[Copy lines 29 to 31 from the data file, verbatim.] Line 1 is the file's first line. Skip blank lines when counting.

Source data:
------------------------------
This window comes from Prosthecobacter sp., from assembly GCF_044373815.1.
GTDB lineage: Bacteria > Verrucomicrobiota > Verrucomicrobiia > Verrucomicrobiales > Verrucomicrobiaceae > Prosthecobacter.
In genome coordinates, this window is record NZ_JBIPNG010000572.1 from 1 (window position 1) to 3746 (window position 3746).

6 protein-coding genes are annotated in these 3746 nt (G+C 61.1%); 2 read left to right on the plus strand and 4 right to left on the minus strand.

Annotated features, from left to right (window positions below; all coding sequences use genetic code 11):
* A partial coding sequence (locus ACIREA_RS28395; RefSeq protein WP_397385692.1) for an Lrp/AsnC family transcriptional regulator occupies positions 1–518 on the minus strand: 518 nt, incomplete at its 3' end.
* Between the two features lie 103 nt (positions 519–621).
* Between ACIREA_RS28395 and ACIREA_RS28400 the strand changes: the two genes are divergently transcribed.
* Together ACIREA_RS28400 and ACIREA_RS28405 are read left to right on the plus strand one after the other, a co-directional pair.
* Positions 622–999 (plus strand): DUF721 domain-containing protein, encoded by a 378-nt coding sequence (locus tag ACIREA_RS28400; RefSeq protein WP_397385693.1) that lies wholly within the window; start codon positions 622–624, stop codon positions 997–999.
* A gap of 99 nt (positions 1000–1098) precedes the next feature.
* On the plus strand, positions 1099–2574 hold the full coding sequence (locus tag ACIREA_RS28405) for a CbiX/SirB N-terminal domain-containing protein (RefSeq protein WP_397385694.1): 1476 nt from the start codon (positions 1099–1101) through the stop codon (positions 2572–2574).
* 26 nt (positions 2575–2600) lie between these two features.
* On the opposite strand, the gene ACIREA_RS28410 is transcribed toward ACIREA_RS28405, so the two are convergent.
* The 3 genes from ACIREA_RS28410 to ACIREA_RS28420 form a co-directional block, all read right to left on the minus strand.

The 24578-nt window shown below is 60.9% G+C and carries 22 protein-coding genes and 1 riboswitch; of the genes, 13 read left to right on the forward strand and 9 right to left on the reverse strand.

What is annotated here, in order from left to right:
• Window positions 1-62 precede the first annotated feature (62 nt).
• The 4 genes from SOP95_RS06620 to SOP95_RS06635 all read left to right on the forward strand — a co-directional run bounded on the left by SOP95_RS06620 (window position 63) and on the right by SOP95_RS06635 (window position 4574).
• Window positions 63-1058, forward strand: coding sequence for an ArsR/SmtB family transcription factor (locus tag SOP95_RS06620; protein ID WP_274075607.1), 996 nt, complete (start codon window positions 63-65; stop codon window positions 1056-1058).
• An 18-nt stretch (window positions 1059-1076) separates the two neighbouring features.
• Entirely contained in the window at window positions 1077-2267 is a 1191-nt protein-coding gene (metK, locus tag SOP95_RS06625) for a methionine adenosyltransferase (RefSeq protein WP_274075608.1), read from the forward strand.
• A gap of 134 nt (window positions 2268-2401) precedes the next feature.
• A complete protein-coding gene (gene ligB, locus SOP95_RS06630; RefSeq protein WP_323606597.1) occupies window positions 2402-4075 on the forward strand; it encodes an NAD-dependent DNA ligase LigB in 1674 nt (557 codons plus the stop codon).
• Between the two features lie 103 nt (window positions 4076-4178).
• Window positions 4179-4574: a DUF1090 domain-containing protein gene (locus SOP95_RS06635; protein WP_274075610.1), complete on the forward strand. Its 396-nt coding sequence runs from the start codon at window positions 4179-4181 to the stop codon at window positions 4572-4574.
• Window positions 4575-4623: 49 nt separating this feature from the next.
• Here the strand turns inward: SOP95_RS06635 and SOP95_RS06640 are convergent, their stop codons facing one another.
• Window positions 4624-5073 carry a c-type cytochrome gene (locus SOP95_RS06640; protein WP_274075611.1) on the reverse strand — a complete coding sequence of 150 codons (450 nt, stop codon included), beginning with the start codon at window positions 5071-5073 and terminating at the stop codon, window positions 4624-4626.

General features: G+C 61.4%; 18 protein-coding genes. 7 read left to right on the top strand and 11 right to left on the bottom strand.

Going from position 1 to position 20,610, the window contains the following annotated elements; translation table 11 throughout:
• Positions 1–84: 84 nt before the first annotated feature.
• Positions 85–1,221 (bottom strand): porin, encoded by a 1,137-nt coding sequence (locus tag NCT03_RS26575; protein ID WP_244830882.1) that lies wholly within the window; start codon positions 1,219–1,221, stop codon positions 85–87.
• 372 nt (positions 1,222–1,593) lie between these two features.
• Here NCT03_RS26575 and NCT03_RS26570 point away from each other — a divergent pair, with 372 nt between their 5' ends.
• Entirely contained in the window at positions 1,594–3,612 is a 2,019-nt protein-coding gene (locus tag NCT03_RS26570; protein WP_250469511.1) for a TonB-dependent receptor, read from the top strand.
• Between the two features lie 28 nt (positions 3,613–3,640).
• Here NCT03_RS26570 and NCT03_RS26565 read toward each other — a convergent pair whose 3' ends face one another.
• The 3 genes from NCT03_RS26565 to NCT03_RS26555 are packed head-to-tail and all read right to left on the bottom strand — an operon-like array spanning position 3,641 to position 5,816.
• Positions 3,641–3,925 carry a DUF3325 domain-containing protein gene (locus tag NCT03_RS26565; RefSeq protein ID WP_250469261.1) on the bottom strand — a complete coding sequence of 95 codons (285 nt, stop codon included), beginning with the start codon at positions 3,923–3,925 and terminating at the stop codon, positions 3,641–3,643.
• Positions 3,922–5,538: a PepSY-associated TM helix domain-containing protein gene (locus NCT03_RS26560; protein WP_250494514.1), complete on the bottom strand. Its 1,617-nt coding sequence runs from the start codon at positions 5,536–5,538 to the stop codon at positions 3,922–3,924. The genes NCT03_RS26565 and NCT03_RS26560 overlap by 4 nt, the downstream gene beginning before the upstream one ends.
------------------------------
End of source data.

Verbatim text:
• Window positions 4624-5073 carry a c-type cytochrome gene (locus SOP95_RS06640; protein WP_274075611.1) on the reverse strand — a complete coding sequence of 150 codons (450 nt, stop codon included), beginning with the start codon at window positions 5071-5073 and terminating at the stop codon, window positions 4624-4626.

General features: G+C 61.4%; 18 protein-coding genes. 7 read left to right on the top strand and 11 right to left on the bottom strand.

Going from position 1 to position 20,610, the window contains the following annotated elements; translation table 11 throughout: